Homes without Cripple Walls

By Howard Cook, Founder and General Manager of Bay Area Retrofit

Seismic Retrofitting Houses without Cripple Walls

Seismic Retrofits of Houses without Cripple Walls Transfer Earthquake Forces into the Ground

The crawl space photograph above is to help you visualize what it looks like under the floor you walk on.  The photograph below identifies the components of the floor that need to be attached to the foundation.  These are the floor you walk on, the floor joists, the rim joist, and the mudsill.  The hardware used to connect the floor to the foundation are shear transfer ties and foundation anchors. Foundation anchors hold the mudsill to the foundation exactly as a bolt would.  The shear transfer ties attach the rim  joist to the mudsill.  In new houses this is done with nails.   These retrofits which attach the floor to the foundation with direct steel connectors are extremely effective.

Earthquake Forces being Resisted by Bolt Substitutes through a Seismic Upgrade  Foundation anchors do the same thing as foundation bolts.  There are four types of foundation anchors and three types of Shear Transfer Ties.    The specific hardware used is determined by what one finds under a house.

A Sound Load Path Should be in Every Effective Seismic Improvement

The colored arrows below correspond to the arrows in the photo to the right. The retrofit hardware transfers the earthquake force from the floor, through the shear transfer ties, into the foundation anchors,  into the foundation, and finally into the ground where the earthquake force dissipates.  This process is known as the load path.   

Arrows Showing how Earthquake Forces Move into the Foundation


Different Types of Foundation Anchors

A very common type of Foundation Anchor used as a Foundation Bolt Substitute

A very common type of Foundation Anchor used as a Foundation Bolt Substitute

A Foundation Bolt Substitute for a Special Earthquake Retrofit

This Foundation Anchor is Nailed to the Mudsill

Foundation Anchor used when Mudsill is Embedded in Concrete

Example of Foundation Anchor used as Bolt Substitute

Foundation Anchor similar to the one Above.


Shear Transfer Ties

The houses below had a bolt every 4 feet but the end joists were not attached to the mudsill with nails or Shear Transfer Ties.

This is the first house

This is the first house

Blue House With Arrows

Blue House with Arrows

This is the third house

This is the third house








Below is an image of what it looks like under a house without a cripple wall.    The red arrows represent earthquake forces trying to push the floor off the mudsill.  If this happens, the house will slide off the foundation.  The joists that sit on top of the mudsill are called end joists on one side of the house and rim joists on the other side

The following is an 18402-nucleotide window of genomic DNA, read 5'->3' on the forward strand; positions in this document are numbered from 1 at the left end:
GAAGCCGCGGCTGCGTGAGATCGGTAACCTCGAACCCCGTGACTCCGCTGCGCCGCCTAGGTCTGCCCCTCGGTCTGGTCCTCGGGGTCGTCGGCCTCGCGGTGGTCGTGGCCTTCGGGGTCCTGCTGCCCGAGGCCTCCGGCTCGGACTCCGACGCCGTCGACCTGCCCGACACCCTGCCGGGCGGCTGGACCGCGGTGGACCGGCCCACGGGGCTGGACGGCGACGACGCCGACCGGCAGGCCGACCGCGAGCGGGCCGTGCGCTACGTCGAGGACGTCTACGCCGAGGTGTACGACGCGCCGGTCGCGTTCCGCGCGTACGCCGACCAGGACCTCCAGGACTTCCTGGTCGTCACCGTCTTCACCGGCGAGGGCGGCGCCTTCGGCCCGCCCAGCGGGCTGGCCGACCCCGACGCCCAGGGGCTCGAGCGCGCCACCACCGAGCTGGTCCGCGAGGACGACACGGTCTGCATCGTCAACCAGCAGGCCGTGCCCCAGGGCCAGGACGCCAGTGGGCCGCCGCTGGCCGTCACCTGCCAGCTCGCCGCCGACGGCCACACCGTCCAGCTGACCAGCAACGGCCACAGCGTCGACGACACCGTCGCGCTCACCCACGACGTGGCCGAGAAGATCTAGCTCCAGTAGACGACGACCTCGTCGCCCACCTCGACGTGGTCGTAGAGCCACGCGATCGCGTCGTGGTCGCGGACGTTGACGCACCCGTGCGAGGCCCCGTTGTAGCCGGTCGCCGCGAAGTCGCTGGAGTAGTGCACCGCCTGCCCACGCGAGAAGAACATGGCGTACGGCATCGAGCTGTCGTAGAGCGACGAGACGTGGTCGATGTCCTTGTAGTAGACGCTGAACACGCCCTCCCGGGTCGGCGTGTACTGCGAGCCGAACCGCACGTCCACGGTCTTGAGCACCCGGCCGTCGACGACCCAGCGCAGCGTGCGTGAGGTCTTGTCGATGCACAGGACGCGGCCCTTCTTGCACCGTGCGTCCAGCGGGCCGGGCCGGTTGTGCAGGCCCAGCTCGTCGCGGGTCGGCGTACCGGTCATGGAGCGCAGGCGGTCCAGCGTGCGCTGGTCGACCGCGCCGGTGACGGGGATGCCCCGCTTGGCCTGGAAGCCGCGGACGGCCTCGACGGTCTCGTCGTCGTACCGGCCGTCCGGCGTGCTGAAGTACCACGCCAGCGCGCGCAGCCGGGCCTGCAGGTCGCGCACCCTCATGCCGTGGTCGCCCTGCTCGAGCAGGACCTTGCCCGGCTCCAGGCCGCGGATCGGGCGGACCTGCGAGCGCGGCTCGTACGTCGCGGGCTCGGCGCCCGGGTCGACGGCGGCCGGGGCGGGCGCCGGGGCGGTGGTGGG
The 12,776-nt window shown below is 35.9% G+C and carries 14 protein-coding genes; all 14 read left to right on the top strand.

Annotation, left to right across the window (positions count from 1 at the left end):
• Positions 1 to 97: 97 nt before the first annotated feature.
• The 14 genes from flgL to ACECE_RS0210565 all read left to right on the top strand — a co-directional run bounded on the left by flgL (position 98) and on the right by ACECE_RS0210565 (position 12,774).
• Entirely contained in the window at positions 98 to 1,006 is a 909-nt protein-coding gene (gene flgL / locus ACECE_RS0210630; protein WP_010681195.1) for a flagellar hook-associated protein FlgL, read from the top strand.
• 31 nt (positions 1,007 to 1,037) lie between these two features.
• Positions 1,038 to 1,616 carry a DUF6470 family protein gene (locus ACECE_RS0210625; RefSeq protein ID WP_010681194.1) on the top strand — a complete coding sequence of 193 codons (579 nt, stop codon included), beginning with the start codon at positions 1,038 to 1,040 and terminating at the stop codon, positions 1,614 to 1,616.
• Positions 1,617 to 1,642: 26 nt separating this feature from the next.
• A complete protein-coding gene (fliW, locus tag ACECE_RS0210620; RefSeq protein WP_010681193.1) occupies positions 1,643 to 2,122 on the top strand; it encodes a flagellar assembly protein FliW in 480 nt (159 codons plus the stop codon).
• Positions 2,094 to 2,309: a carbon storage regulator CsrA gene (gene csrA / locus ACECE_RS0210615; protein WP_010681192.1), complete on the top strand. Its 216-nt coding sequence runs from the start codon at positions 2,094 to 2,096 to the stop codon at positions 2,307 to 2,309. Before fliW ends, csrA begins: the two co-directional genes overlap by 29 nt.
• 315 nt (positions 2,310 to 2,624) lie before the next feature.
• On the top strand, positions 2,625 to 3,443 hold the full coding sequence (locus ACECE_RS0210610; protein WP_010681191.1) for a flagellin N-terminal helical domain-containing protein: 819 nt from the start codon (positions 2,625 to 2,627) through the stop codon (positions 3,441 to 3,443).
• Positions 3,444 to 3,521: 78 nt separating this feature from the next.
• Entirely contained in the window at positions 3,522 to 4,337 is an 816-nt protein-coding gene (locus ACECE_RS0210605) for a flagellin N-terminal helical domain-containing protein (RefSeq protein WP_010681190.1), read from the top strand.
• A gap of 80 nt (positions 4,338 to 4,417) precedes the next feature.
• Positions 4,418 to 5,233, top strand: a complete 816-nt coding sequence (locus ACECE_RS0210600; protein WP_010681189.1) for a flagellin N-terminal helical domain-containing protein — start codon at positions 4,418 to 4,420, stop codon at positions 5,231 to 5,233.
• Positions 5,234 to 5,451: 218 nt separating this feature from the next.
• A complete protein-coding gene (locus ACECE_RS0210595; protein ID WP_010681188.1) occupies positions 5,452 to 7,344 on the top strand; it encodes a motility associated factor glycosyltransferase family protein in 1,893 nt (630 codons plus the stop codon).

Earthquake Forces on Joists

The way this sliding is avoided is by attaching the end joists and rim joists to the mudsill with Shear Transfer Ties, sometimes known as framing anchors.  A large variety of shear transfer ties are available and a contractor must know which one to use when confronted with every imaginable framing configuration.  Given many houses were built without a building code, the varieties of floor framing are legion.

Below are the types of Shear Transfer Ties available.

L70, L90, LS70, LS90, A23, A35,

LTP4, H10R, H10, H2.5, lag bolts


Shear Transfer Tie Restrained by STT

Each Shear Transfer Tie, also called a framing anchor as expressed in the drawing above,  can resist a certain amount of force.  You want this hardware, or a combination thereof, to resist the force that will be attacking your house.

Below is a photograph of a single L90 Shear Transfer Tie.  It is nailed at the back to the floor framing and at the bottom to the mudsill.   Shear Transfer Ties transfer earthquake force into the mudsill

Single L90 with Arrow

Types of Shear Transfer Ties

There are many types of Shear Transfer Tie hardware with different strengths.  Some are suitable for retrofits and some are not.


This is the shear transfer ties


f you would like an evaluation of your building or home, please fill out this form. I will take a look on Google maps and email you back information relevant to your building or house and provide approximate costs. If you are doing your own retrofit or have any questions about your house I am happy to help you free of charge.


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Headquartered at:

Bay Area Retrofit
427 San Pablo Ave
Albany, CA 94706
With field offices in San Jose and Hayward.

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